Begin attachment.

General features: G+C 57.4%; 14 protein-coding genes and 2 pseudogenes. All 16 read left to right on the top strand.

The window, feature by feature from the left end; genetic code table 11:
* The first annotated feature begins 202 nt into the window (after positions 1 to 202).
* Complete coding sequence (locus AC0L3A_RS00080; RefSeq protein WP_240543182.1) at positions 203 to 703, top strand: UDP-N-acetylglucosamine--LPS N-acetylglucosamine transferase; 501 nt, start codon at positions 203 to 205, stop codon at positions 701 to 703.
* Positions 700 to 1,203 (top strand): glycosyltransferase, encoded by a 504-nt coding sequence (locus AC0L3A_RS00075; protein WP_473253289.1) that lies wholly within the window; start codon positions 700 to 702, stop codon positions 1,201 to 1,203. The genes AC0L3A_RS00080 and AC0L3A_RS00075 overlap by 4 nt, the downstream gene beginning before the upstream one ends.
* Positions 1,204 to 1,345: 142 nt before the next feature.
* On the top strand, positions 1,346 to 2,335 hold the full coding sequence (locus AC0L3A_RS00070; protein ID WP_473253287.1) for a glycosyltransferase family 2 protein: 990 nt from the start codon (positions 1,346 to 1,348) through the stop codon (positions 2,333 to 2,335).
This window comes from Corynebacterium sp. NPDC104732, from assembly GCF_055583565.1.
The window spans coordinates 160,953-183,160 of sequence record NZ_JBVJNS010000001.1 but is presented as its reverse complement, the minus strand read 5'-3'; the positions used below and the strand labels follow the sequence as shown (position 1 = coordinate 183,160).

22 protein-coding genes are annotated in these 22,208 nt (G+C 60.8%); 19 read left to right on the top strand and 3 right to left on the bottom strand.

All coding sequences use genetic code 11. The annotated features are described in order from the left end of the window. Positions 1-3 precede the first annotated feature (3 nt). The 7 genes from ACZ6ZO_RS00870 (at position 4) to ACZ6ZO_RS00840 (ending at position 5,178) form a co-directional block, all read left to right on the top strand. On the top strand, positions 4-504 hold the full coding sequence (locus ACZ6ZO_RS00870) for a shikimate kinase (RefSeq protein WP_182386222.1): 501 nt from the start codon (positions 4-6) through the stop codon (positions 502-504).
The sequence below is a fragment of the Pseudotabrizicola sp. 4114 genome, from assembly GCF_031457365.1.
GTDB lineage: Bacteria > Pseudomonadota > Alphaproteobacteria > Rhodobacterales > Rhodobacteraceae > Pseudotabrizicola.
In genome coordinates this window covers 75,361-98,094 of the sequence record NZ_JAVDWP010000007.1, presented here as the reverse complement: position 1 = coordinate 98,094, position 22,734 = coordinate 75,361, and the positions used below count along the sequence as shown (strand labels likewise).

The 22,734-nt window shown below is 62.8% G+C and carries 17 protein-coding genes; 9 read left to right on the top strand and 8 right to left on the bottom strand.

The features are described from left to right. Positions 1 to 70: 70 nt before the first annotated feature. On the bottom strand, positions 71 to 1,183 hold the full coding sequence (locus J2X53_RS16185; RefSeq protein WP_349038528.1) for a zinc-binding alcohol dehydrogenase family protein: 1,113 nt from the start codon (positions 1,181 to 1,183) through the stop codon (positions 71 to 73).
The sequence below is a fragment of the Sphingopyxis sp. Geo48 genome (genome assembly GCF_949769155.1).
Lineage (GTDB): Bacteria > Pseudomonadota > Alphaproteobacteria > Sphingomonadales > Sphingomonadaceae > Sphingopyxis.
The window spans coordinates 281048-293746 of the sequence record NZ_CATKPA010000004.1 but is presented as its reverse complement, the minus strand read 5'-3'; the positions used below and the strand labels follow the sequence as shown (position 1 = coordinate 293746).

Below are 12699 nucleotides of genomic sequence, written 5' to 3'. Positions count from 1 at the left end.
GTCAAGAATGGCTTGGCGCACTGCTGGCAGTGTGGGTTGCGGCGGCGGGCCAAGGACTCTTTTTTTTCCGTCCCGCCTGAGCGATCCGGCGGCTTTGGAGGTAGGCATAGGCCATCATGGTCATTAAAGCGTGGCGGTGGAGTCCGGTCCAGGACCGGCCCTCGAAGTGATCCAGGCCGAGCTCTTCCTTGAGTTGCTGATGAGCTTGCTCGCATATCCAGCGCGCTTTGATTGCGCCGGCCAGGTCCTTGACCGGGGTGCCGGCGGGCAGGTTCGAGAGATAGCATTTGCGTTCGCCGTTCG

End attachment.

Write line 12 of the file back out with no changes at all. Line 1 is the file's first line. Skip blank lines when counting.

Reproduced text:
The sequence below is a fragment of the Pseudotabrizicola sp. 4114 genome, from assembly GCF_031457365.1.